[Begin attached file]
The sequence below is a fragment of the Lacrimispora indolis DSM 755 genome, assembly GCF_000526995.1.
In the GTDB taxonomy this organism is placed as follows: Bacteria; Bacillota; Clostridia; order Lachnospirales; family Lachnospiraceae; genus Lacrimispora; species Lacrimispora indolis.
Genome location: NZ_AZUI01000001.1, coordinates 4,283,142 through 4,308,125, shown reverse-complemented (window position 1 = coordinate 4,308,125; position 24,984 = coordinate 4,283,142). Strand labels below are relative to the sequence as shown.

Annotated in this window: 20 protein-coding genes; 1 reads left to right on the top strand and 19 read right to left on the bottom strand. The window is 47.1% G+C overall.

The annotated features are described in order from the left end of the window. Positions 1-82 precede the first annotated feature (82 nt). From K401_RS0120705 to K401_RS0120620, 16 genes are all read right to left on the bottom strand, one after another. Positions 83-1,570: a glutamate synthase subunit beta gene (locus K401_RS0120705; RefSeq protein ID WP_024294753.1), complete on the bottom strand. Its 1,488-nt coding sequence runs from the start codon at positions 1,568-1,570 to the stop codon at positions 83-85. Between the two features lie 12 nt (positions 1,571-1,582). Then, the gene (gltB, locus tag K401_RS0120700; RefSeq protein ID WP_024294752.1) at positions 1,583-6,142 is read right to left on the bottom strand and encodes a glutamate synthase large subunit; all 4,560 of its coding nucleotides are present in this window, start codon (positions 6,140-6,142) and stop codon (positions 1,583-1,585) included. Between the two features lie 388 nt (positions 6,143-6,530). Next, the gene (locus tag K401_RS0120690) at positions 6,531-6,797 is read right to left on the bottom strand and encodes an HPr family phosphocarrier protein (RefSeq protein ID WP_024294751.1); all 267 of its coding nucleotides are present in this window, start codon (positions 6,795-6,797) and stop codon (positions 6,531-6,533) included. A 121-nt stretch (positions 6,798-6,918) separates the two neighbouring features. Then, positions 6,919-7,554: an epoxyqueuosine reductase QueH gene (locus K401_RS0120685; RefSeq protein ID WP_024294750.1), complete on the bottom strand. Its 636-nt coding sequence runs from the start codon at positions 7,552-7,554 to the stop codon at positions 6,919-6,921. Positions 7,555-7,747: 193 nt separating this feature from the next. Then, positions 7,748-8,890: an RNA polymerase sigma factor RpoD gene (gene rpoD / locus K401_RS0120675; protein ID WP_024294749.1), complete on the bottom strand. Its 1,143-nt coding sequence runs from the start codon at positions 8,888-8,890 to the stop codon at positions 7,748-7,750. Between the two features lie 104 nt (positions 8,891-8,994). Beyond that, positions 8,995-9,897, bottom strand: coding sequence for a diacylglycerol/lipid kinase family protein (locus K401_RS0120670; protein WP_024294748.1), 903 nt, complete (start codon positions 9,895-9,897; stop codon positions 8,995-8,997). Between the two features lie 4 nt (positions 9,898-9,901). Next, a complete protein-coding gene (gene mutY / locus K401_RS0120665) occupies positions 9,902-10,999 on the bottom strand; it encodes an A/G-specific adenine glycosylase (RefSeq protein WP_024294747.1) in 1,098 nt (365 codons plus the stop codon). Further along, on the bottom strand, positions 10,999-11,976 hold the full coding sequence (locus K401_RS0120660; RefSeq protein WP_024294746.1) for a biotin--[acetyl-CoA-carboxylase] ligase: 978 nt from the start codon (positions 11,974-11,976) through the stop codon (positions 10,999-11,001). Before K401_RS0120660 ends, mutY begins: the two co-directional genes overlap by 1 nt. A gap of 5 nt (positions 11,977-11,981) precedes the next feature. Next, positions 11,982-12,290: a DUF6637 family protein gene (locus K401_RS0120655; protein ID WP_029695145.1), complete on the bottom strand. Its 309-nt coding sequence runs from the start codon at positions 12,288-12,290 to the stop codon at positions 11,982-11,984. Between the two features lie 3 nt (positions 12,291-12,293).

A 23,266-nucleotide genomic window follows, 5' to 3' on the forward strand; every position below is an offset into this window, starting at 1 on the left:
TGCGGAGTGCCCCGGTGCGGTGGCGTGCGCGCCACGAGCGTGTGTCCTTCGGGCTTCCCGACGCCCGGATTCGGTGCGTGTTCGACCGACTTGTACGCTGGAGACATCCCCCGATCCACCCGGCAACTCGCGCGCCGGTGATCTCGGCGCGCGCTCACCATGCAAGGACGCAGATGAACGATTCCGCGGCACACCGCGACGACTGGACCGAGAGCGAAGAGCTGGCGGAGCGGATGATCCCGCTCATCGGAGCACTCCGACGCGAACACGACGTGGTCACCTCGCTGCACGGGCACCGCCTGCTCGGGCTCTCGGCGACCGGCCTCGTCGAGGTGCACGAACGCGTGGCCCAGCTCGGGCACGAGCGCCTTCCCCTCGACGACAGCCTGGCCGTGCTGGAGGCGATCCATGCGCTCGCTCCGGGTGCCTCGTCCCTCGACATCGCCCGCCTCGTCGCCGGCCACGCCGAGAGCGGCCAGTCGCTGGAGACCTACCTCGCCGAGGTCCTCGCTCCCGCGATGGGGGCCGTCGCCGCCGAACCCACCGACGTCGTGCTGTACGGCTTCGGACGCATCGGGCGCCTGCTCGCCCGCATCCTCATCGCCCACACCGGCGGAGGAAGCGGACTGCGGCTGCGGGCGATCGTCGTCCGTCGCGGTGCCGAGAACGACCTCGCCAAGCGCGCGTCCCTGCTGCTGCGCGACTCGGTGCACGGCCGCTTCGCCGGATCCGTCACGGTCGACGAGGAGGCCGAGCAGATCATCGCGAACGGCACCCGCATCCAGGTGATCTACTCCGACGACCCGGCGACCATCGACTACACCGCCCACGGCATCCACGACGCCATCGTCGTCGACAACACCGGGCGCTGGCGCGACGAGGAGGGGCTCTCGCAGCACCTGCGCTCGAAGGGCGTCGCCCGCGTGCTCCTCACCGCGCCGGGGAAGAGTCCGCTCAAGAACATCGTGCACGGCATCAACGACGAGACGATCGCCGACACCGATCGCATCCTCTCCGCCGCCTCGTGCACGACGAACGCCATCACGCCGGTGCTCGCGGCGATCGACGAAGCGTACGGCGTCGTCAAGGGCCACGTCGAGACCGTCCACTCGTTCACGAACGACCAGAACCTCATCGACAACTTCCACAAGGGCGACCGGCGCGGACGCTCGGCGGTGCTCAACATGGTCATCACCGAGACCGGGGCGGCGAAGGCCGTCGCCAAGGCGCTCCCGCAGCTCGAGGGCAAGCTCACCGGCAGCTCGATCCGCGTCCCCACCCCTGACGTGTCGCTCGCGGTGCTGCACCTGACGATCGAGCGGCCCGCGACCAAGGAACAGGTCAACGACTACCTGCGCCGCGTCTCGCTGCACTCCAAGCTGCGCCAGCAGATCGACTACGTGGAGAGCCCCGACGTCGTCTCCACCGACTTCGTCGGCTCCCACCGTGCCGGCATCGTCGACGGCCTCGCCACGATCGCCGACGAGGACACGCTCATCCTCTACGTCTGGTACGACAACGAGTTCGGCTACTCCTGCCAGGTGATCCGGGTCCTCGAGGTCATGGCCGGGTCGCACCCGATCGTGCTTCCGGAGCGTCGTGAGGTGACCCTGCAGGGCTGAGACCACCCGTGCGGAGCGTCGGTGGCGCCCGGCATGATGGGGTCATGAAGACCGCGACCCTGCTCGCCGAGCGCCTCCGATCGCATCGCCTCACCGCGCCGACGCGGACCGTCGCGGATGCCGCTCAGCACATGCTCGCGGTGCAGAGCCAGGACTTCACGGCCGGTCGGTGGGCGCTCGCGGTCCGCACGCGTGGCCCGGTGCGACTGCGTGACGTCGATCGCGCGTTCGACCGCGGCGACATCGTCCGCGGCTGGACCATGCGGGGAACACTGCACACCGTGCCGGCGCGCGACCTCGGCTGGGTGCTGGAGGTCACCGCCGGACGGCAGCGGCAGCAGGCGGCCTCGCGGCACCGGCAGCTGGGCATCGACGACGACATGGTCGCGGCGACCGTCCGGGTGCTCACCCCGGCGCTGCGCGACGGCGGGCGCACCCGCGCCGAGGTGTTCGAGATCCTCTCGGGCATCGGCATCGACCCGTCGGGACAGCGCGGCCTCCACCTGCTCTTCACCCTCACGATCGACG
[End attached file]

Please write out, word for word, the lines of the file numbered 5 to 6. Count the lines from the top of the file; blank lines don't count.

The annotated features are described in order from the left end of the window. Positions 1-82 precede the first annotated feature (82 nt). From K401_RS0120705 to K401_RS0120620, 16 genes are all read right to left on the bottom strand, one after another. Positions 83-1,570: a glutamate synthase subunit beta gene (locus K401_RS0120705; RefSeq protein ID WP_024294753.1), complete on the bottom strand. Its 1,488-nt coding sequence runs from the start codon at positions 1,568-1,570 to the stop codon at positions 83-85. Between the two features lie 12 nt (positions 1,571-1,582). Then, the gene (gltB, locus tag K401_RS0120700; RefSeq protein ID WP_024294752.1) at positions 1,583-6,142 is read right to left on the bottom strand and encodes a glutamate synthase large subunit; all 4,560 of its coding nucleotides are present in this window, start codon (positions 6,140-6,142) and stop codon (positions 1,583-1,585) included. Between the two features lie 388 nt (positions 6,143-6,530). Next, the gene (locus tag K401_RS0120690) at positions 6,531-6,797 is read right to left on the bottom strand and encodes an HPr family phosphocarrier protein (RefSeq protein ID WP_024294751.1); all 267 of its coding nucleotides are present in this window, start codon (positions 6,795-6,797) and stop codon (positions 6,531-6,533) included. A 121-nt stretch (positions 6,798-6,918) separates the two neighbouring features. Then, positions 6,919-7,554: an epoxyqueuosine reductase QueH gene (locus K401_RS0120685; RefSeq protein ID WP_024294750.1), complete on the bottom strand. Its 636-nt coding sequence runs from the start codon at positions 7,552-7,554 to the stop codon at positions 6,919-6,921. Positions 7,555-7,747: 193 nt separating this feature from the next. Then, positions 7,748-8,890: an RNA polymerase sigma factor RpoD gene (gene rpoD / locus K401_RS0120675; protein ID WP_024294749.1), complete on the bottom strand. Its 1,143-nt coding sequence runs from the start codon at positions 8,888-8,890 to the stop codon at positions 7,748-7,750. Between the two features lie 104 nt (positions 8,891-8,994). Beyond that, positions 8,995-9,897, bottom strand: coding sequence for a diacylglycerol/lipid kinase family protein (locus K401_RS0120670; protein WP_024294748.1), 903 nt, complete (start codon positions 9,895-9,897; stop codon positions 8,995-8,997). Between the two features lie 4 nt (positions 9,898-9,901). Next, a complete protein-coding gene (gene mutY / locus K401_RS0120665) occupies positions 9,902-10,999 on the bottom strand; it encodes an A/G-specific adenine glycosylase (RefSeq protein WP_024294747.1) in 1,098 nt (365 codons plus the stop codon). Further along, on the bottom strand, positions 10,999-11,976 hold the full coding sequence (locus K401_RS0120660; RefSeq protein WP_024294746.1) for a biotin--[acetyl-CoA-carboxylase] ligase: 978 nt from the start codon (positions 11,974-11,976) through the stop codon (positions 10,999-11,001). Before K401_RS0120660 ends, mutY begins: the two co-directional genes overlap by 1 nt. A gap of 5 nt (positions 11,977-11,981) precedes the next feature. Next, positions 11,982-12,290: a DUF6637 family protein gene (locus K401_RS0120655; protein ID WP_029695145.1), complete on the bottom strand. Its 309-nt coding sequence runs from the start codon at positions 12,288-12,290 to the stop codon at positions 11,982-11,984. Between the two features lie 3 nt (positions 12,291-12,293).

A 23,266-nucleotide genomic window follows, 5' to 3' on the forward strand; every position below is an offset into this window, starting at 1 on the left: